Parul Sehgal, The New York Times Book Review, Sept. 16, 2011
Rehan Tabassum is in a bad way. Although, strictly speaking, the trouble isn’t of his making. He’s just got that kind of family — prone to falling in love with the servants, scheming against one another, messing with the wrong fundamentalist and leaving sensitive home videos lying about. The Tabassums, owners of a telecommunications empire in Pakistan, are a brutal, blundering clan grown crooked and strange after years of bending to the will of their autocratic patriarch. Their methods are medieval, but they’re punished for their excesses and brutality in distinctly modern ways: they’re blackmailed via text messages and pilloried in the comments of Internet articles.
Parul Sehgal, Publishers Weekly, Dec. 6, 2010
It’s been a truth universally acknowledged that a young man in pursuit of his fortune travels West. So in 2008, when Anand Giridharadas, writer of the “Currents” column for the International Herald Tribune and the New York Times online, observed in the Times that not only were India’s best and brightest increasingly likely to stay put, but the children of immigrants were being lured back to Chennai and Chandigarh—it caused a small splash (and an e-mail forwarding frenzy) among South Asians.
The article is now a book, India Calling (Times Books, Jan. 2011). It’s both part of a crop of books analyzing India’s economic boom—and utterly distinct. Giridharadas’s interest in modernization is about how it alters “the stories people tell themselves about themselves.”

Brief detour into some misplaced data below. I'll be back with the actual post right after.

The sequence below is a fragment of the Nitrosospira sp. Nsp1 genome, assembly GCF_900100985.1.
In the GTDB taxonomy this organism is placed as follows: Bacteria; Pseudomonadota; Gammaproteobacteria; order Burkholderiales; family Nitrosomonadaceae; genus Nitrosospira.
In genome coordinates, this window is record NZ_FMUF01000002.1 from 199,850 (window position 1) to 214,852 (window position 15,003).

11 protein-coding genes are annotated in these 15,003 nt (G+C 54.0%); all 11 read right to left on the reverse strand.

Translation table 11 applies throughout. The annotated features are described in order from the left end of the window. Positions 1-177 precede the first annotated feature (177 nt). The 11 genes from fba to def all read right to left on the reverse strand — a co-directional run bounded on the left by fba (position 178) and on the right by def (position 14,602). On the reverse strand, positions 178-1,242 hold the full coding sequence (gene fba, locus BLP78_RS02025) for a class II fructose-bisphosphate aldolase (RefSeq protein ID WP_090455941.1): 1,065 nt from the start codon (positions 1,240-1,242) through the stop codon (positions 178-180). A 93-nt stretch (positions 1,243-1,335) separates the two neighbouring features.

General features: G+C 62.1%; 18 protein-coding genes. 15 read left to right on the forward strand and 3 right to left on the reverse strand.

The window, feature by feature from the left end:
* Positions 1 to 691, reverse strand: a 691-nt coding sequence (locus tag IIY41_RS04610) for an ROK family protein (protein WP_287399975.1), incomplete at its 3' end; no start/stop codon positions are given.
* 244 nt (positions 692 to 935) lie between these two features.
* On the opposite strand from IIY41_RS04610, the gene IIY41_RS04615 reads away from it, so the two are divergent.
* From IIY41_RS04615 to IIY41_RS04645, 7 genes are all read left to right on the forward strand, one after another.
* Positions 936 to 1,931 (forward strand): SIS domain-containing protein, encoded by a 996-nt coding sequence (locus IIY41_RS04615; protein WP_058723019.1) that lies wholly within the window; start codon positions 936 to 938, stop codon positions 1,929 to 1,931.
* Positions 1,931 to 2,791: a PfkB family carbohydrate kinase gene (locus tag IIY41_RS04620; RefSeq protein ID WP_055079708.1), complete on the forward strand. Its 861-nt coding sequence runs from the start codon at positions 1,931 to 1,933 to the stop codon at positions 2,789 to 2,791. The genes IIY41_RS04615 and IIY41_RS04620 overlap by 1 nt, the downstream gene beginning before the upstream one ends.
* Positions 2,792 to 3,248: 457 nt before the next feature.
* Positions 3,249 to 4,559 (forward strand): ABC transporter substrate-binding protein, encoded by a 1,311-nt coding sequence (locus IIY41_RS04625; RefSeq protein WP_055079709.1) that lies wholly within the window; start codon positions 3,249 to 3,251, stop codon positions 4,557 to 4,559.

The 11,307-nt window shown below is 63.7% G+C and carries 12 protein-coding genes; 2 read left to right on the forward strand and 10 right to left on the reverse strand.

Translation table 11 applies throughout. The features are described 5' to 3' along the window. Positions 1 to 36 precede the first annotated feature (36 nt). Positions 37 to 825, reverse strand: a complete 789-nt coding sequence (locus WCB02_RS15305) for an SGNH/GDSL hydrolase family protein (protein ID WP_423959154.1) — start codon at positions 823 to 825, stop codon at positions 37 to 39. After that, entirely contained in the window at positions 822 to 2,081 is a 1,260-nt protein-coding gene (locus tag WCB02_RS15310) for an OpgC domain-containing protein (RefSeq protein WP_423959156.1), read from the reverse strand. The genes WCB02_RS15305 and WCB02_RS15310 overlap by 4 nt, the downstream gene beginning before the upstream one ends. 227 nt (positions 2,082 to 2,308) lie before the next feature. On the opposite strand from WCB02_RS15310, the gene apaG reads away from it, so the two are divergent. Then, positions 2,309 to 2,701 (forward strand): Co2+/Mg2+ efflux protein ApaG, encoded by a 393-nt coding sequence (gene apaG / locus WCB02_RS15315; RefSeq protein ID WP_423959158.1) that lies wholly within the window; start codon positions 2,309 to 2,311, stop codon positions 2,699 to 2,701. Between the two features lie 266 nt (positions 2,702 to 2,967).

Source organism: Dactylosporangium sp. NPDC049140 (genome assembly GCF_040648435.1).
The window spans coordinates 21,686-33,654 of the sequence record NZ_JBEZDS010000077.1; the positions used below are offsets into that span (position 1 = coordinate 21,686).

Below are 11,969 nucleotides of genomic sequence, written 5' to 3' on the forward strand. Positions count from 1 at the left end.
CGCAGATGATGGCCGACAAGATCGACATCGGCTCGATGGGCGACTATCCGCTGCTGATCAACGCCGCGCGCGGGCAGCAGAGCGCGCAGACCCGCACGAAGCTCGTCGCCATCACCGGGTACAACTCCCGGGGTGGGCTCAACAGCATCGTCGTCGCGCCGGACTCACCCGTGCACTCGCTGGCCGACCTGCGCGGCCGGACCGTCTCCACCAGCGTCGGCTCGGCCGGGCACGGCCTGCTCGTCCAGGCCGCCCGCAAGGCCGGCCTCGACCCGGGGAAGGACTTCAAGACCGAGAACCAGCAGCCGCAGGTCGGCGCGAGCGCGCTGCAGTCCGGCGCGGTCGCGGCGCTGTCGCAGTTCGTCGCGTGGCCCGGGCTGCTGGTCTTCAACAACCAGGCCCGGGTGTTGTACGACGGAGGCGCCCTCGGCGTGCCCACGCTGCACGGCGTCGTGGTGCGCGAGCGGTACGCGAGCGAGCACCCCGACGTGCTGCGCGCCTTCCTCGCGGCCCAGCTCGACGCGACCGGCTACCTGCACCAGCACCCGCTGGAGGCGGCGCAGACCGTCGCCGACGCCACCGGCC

Back in the U.S. after reporting for the Herald Tribune and the Times from Mumbai from 2005–2009, Giridharadas is pursuing a doctorate in political philosophy at Harvard, but still he’s taking four months a year to travel and report on everything from eating turtle in Chengdu to Obama’s recent visit to India. We met—auspiciously—on the Hindu festival of Diwali, which celebrates an end of exile and a return to homeland.
By Katherine Russell Rich. Harcourt, $26.
Parul Sehgal, Time Out New York
Westerners at a spiritual or career crossroads have long made pilgrimages to India, looking for God or ganja—but grammar? So begins journalist Katherine Rich’s contrarian memoir of transplanting herself from New York to the desert town of Udaipur to learn Hindi. Motivated by a passion “for learning languages and understanding what learning a second language does to the brain,” Rich finds her casual Hindi lessons becoming an obsession. Having survived two bouts with cancer, and now recently fired from her magazine-editing job, Rich admits, “I no longer had the language to describe my own life. So I decided to borrow someone else’s.”
But India proves inconsiderate; to learn its language, Rich must tolerate its men and women (portrayed as lascivious and insipid, respectively). Her vitriol toward her fellow students and her host family erodes the reader’s sympathy.
Keeping Your Enemies Closer
In Rivals, the former editor-in-chief of the Economist takes on Asia’s giants and examines the historical roots and global implications of China, India and Japan competing for resources and influence.
Given its slower growth, how seriously can Japan compete with India and China?
I think Japan will be a less ambitious rival. While China and India think that their destiny is to lead the world, Japan will be a rival [because of] fear of the others and out of a need to play the balance of power game to protect itself and its interests. Japan has a long history as an isolationist country that comes out of its shell when it feels threatened.